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A former Orange Unified School District bus driver accused of passing out on the job in 2014, resulting in a crash that seriously injured four students, is suffering from a terminal illness and is too weak to appear in court, his attorney said Friday.

Gerald Douglas Rupple, 27, of Ajo, Arizona, has been diagnosed as terminally ill by his doctors, including one who says the patient needs a dual lung transplant.

In a letter dated March 10, Dr. Tony Hodges of the Banner University Medical Group in Phoeniz, Arizona, wrote to the judge overseeing the case that his patient is too sick to travel.

“Mr. Rupple has a rare and terminal illness known as pulmonary arterial hypertension,” Hodges wrote. “Unfortunately, he continues to be critically ill and unstable for traveling prolonged distances. As such, it is my opinion that traveling by car, or any other means of travel, to California would pose a serious and undue risk to Mr. Rupple’s health.”

In November, Dr. Rajeev Sagger, of the same medical group, wrote a similar letter about Rupple’s health.

“Mr. Rupple is extremely ill, suffering from pulmonary hypertension,” Sagger wrote. “He is gravely ill. It appears he will need a dual lung transplant.”

Rupple’s attorney, Jacqueline Goodman, said, “We have to keep continuing the case until he’s able to make it to court.”

It’s difficult to say if the case will ever go to trial, she said.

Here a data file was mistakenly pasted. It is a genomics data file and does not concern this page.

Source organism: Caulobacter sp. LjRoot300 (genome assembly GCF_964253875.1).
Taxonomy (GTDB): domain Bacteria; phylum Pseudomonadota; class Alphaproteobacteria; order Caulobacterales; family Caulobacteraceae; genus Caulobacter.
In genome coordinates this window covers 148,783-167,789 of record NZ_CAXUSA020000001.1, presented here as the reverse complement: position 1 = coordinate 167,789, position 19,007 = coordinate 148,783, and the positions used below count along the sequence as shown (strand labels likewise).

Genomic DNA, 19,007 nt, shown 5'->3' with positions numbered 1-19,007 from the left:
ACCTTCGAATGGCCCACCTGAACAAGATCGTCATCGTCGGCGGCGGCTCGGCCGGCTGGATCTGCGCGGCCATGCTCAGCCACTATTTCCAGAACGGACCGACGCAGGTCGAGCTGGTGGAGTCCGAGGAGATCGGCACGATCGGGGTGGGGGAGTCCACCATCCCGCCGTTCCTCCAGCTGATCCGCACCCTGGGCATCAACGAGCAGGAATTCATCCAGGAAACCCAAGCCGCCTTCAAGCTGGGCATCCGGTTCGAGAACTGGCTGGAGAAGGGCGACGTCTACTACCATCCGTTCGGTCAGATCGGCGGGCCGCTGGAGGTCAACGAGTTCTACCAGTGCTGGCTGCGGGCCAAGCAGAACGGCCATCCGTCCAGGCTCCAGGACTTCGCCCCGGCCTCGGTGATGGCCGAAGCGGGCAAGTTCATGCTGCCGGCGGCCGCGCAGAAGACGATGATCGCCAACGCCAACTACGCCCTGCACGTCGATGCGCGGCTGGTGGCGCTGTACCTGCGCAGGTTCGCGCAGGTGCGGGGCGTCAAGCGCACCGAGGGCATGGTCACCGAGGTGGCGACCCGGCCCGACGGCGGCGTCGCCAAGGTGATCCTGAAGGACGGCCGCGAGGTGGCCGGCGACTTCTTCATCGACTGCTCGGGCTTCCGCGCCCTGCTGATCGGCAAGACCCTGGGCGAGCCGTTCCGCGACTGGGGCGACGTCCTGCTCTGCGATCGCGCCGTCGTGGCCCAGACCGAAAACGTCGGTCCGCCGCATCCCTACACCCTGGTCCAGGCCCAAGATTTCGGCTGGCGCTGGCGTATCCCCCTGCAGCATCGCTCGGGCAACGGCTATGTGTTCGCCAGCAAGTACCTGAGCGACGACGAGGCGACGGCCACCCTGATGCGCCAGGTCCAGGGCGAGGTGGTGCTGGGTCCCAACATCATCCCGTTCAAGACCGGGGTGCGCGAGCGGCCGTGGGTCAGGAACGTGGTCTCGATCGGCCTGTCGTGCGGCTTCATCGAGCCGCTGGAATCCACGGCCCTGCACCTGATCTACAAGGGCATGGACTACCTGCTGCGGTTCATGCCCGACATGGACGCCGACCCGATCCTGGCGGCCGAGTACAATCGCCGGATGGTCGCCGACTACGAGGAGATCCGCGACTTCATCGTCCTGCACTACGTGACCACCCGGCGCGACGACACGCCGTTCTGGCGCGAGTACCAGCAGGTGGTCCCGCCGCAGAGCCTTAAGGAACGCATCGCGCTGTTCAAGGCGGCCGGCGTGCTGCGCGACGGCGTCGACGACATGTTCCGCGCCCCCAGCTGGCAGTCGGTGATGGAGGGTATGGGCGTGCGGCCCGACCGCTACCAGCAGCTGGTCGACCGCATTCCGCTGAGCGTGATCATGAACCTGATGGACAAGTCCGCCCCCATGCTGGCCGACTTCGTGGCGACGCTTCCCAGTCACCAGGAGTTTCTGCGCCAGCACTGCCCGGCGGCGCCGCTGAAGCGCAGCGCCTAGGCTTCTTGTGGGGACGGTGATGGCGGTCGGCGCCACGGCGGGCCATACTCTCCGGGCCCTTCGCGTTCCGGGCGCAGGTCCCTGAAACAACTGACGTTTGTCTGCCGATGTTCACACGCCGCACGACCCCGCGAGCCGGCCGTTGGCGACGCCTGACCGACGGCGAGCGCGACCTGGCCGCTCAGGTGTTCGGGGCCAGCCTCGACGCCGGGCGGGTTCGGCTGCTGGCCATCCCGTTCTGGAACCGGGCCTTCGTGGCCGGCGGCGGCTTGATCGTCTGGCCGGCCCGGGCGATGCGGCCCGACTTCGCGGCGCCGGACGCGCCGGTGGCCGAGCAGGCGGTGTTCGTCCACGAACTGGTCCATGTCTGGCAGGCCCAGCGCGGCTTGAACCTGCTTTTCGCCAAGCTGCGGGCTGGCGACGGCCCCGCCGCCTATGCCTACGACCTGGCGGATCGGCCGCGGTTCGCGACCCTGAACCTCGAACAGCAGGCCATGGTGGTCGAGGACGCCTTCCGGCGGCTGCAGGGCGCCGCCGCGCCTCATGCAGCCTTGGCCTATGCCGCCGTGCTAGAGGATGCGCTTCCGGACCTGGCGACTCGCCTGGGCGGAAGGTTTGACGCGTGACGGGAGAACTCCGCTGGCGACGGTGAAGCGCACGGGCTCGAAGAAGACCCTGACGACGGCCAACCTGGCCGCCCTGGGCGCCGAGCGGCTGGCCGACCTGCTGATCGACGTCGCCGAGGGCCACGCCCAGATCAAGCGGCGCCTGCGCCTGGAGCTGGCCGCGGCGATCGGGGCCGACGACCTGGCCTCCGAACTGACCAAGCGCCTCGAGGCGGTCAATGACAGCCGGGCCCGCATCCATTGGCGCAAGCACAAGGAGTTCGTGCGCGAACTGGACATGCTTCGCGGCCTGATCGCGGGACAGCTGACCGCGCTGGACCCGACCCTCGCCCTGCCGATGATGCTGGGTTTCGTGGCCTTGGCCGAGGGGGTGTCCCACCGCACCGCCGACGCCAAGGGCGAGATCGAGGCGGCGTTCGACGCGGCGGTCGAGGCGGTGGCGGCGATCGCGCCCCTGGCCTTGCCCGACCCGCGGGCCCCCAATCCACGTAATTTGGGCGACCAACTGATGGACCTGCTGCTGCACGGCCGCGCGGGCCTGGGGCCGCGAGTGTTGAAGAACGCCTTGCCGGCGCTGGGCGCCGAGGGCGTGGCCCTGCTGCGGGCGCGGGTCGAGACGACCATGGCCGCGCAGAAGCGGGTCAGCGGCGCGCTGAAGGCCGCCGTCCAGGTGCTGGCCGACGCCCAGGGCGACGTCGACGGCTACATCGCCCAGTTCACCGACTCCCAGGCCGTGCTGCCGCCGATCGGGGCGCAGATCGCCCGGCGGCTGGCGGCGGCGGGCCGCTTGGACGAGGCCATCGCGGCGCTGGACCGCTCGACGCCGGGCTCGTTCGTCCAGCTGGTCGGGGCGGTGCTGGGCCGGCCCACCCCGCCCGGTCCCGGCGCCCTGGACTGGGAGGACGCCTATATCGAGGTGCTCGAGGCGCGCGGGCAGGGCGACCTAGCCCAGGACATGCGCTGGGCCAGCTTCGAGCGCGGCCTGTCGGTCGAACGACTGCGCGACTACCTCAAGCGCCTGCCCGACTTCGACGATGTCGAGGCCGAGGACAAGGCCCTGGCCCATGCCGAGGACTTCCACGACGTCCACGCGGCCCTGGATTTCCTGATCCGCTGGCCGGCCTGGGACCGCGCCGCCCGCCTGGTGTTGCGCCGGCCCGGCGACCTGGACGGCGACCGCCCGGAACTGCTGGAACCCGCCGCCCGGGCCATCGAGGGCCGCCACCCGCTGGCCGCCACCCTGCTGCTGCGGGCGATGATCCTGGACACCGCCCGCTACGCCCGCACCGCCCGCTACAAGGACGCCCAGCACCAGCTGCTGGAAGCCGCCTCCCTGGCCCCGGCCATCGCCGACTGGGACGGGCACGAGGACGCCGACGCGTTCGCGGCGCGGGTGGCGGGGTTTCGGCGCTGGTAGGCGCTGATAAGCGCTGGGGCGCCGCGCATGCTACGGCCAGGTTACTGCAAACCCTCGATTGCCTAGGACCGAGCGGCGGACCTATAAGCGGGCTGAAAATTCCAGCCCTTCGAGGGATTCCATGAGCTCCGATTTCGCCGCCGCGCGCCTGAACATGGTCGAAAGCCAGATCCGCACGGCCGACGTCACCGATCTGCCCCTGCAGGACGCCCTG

“He’s always very close to death, but then he rallies,” she said. “But he is perilously close to death and he has been that way for months.”

Rupple is charged with 11 counts of child abuse and endangerment and one count of perjury for allegedly lying about his medical history when applying for the bus driver’s job, with sentencing enhancements for causing great bodily injury.

Goodman has said in the past that Rupple relied on diagnoses from physicians who told him it was safe for him to drive.

Rupple was driving a bus in Anaheim Hills holding 11 El Rancho Charter Middle School students on April 24, 2014, when he lost consciousness while the vehicle was traveling about 50 mph, according to prosecutors.

The bus swerved off the road into several trees, and four students suffered significant injuries such as broken bones, bleeding on the brain, a shattered spine and a toe amputation, prosecutors said.

In January, the Orange Unified School District reached a $10 million settlement with the families of students injured in the crash.

— City News Services

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